DSMC POC: Acquisition Policy Department; (703) 805-5144
The Defense Acquisition Management Framework is structured by DoDI 5000.2 into discrete, logical phases separated by major decision points (called milestones) to provide the basis for comprehensive management and progressive decision making. The number of phases and decision points are tailored to meet the specific needs of individual programs.
The system's acquisition process begins with the identification of a need. It encompasses the activities of design, test, manufacture, operations and support. It may involve modifications and it ends with the disposal/recycling/demilitarization of that system. Upgrade (or modification) programs also follow the acquisition life cycle that includes the activities of design, test, manufacture, installation and checkout, plus operations and support.
The following policies and principles govern the operation of the defense acquisition system and are divided into five major categories as stated in DoDD 5000.1. These categories are: 1) Achieving Interoperability, 2) Rapid and Effective Transition from Science and Technology to Products, 3) Rapid and Effective Transition from Acquisition to Deployment and Fielding, 4) Integrated and Effective Operational Support, and 5) Effective Management.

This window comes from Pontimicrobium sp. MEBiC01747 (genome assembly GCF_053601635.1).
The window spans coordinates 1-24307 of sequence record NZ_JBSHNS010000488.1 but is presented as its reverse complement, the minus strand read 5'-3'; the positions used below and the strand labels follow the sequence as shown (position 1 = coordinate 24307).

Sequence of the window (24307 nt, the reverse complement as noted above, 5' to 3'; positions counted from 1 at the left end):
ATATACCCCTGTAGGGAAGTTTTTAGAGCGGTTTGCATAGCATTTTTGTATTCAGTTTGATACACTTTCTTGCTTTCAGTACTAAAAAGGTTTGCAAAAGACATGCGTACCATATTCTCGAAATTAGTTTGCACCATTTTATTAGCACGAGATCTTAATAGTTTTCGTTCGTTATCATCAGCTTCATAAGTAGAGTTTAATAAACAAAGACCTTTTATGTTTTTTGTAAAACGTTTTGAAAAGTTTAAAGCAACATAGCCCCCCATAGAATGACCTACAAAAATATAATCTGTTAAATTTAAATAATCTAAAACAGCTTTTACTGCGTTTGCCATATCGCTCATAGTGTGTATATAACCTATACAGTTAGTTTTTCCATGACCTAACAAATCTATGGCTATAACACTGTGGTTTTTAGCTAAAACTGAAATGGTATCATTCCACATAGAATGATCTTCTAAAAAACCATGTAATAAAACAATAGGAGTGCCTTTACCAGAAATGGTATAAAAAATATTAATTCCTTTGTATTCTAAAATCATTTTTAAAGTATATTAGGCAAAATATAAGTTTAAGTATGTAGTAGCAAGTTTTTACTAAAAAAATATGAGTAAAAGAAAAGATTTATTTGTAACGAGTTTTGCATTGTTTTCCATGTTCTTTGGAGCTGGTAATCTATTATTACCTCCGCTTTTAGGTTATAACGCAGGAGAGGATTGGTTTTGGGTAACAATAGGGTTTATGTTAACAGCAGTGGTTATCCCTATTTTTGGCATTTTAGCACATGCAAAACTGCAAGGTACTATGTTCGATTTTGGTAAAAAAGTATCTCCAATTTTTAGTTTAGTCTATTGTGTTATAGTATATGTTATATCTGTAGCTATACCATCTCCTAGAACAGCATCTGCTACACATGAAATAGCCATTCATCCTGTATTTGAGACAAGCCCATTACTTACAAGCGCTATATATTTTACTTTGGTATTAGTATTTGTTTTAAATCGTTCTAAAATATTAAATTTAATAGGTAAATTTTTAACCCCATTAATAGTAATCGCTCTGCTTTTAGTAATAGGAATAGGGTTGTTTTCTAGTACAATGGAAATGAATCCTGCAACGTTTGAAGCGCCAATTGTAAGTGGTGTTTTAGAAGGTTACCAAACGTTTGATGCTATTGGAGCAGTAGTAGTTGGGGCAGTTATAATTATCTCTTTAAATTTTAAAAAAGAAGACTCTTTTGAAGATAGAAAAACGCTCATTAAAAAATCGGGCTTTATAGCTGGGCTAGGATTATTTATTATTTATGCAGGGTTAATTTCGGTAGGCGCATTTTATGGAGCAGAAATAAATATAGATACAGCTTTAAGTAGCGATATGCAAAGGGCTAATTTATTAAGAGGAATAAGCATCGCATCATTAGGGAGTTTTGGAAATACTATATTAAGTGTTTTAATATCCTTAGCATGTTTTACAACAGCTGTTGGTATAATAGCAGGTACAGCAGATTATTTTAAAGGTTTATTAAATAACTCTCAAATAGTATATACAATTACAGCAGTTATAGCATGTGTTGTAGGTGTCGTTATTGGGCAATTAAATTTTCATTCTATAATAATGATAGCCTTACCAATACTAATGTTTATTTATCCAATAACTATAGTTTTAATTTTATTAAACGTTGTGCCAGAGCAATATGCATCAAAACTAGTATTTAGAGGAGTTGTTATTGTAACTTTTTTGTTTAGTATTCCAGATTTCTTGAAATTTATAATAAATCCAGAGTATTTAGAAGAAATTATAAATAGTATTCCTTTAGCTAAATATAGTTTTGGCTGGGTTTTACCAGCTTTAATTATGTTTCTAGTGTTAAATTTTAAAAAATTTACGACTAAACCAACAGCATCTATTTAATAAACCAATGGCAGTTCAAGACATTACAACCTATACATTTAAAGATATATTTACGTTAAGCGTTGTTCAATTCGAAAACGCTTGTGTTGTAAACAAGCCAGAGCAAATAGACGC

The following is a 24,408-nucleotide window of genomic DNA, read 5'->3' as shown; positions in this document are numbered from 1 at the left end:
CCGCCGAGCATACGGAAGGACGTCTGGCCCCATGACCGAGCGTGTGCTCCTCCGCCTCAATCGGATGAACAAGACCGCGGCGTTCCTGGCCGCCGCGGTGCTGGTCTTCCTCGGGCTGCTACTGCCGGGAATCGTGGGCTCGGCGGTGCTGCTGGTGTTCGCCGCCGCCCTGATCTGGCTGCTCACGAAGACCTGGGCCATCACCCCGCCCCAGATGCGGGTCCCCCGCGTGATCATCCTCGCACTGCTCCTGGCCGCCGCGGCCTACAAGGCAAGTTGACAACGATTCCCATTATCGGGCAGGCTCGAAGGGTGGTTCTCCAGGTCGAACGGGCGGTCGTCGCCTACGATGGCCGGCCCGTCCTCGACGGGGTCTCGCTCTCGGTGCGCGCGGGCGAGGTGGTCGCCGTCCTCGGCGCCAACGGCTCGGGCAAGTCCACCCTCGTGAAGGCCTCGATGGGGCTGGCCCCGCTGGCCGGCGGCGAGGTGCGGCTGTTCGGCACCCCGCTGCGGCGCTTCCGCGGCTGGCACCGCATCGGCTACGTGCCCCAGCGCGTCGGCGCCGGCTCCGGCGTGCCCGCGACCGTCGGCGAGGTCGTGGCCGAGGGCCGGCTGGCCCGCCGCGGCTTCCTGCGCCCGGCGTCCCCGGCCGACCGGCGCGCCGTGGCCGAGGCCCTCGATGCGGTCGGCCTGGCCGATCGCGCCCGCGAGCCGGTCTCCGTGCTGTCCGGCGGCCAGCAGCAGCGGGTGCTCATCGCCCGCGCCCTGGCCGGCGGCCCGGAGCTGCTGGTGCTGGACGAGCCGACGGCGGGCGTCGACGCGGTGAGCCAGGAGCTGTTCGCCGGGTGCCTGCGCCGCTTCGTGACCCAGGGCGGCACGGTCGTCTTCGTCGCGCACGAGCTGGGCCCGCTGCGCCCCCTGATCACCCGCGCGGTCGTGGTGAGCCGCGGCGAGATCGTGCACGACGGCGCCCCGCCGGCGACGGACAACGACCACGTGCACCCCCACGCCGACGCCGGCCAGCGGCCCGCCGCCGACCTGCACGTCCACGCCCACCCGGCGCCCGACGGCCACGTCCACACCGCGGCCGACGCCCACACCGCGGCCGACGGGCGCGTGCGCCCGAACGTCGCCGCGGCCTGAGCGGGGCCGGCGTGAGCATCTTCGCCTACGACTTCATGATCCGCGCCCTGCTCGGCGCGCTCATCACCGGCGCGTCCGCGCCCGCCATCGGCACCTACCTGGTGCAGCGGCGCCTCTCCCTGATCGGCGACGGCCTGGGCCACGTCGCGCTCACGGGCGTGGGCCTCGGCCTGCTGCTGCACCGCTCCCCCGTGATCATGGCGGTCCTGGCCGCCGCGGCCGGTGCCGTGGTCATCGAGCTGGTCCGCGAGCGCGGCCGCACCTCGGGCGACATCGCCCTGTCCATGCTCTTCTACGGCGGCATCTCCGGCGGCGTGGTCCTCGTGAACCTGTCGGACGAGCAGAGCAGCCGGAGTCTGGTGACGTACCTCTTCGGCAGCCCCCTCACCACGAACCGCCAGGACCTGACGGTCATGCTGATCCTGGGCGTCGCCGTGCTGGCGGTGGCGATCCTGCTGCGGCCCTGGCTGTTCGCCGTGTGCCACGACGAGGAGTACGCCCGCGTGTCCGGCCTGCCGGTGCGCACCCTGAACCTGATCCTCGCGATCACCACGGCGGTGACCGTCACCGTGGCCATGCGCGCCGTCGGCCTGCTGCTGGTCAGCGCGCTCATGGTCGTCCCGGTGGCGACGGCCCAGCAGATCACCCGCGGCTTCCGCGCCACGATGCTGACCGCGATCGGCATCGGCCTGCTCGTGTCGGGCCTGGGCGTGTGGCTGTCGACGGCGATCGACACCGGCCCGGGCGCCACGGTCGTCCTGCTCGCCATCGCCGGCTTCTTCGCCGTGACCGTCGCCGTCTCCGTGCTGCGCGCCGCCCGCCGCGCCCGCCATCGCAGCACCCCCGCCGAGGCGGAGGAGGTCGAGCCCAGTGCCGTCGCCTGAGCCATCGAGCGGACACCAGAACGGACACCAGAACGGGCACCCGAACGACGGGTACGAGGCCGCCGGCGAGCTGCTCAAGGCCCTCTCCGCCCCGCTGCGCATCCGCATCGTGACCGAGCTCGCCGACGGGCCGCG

To implement these varied policies and principles, many unique requirements, laws, and regulations are imposed on defense acquisition that still burden program managers in pursuing the efficiencies inherent in pure commercial acquisition practice.
DoD components first try to satisfy mission needs
through nonmateriel solutions, such as changes in doctrine or tactics. If
existing U. S. military systems or other on-hand materiel cannot be economically used or modified to meet the operational requirement, a materiel solution may be pursued according to the following hierarchy of alternatives:
- Procurement (including modification) of commercially available domestic or international technologies, systems or equipment, or Allied systems or equipment
- Cooperative development program with one or more Allied nations
- New joint Component or Government Agency development program
- New Component-unique development program
A complete listing of statutory and regulatory program information requirements (documentation) applicable to all programs can be found in Enclosure 3, DoDI 5000.2. The Milestone Decision Authority (MDA) may tailor document content based on program needs, but it may not omit documents required by statute or mandatory policy (e.g., Acquisition Program Baseline or Operational Requirements Document). (Figure 1)
Acquisition Strategy. A
plan that serves as a road map for program execution from program initiation through post-production support. Acquisition Category (ACAT) I and IA Programs
must contain information as noted in Figure 2.